If you feed orioles in your yard, it is possible to get both species. In the city it is often easier to draw in Baltimore orioles because of their liking of large, deciduous trees. If you live on the outskirts of town, near pastures or prairies with scattered trees, you could draw in an orchard to your feeders. During heightened periods of migration, both oriole species can show up just about anywhere.


Some believe it is pertinent to set out oriole feeders days to weeks before their arrival if you want to attract the birds. If you keep a keen eye on your yard, put them out as soon as you see (or hear) one. In Iowa, late April or early May is usually a sufficient time to put food out.

Although specific oriole feeders are available for purchase, you can simply nail down halved citrus fruits, such as oranges, topping them with a small scoop of jelly. Something simple as a small plastic lid nailed upside down to a flat surface can be filled with pure or watered down jelly. Like hummingbirds, orioles also like to sip nectar. Oriole nectar feeders also are available at stores.

Some authorities think jelly, since it is so high in sugar content, is actually detrimental to bird physiology. Some suggest leaving out citrus fruits or grapes only. People have been feeding jelly to orioles for a long, long time with no obvious ill-effects noted.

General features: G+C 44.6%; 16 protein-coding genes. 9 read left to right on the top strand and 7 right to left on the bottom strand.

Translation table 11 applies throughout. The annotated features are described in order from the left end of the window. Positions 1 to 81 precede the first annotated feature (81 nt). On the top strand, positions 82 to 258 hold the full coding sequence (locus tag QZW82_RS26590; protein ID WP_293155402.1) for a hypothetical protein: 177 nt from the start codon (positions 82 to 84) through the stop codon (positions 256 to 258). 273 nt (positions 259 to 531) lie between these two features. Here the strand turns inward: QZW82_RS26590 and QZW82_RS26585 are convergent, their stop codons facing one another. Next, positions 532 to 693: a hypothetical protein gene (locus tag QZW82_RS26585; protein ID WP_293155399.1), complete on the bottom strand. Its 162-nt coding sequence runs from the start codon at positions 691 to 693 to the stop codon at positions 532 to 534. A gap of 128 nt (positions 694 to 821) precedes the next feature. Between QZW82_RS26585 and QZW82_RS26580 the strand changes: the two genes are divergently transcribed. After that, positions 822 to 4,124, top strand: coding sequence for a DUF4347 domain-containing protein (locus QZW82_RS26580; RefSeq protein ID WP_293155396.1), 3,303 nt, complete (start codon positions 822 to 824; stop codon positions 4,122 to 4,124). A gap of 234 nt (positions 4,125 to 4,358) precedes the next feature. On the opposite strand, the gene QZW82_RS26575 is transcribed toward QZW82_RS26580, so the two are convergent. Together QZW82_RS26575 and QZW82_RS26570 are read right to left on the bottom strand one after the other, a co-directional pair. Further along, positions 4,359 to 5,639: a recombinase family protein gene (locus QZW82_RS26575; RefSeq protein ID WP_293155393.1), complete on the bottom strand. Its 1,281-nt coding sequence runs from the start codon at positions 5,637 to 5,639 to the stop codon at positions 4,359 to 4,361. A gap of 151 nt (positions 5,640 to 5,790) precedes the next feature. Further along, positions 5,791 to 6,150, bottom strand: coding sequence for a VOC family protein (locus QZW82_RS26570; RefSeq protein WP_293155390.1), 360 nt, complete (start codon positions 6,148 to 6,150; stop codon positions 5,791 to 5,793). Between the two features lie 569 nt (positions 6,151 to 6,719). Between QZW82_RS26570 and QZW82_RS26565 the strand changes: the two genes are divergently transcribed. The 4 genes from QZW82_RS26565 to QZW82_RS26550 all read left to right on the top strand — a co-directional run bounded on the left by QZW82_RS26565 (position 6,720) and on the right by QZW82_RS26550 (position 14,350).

Whatever you decide, if you are able to draw in an oriole to your yard please enjoy it. If you are lucky enough one might decide nest on your property. Nests are wove into a teardrop shape that will hang from high, outer branches of deciduous trees. Be sure to keep your property clear of human-made fibers, such as string and fishing line. Orioles will take these items to build nests, which can cause fatal injuries if the lines get wrapped around their body.

l Brandon Caswell has undergraduate degrees in biology, anthropology and geology. His graduate degree centered on dating continental collisions within the Precambrian Canada Shield. Bird-watching and nature photography are among his favorite hobbies. He lives with his wife and son in Marion. Email brandon.caswell83@gmail.com with birding-related questions, including questions about activities.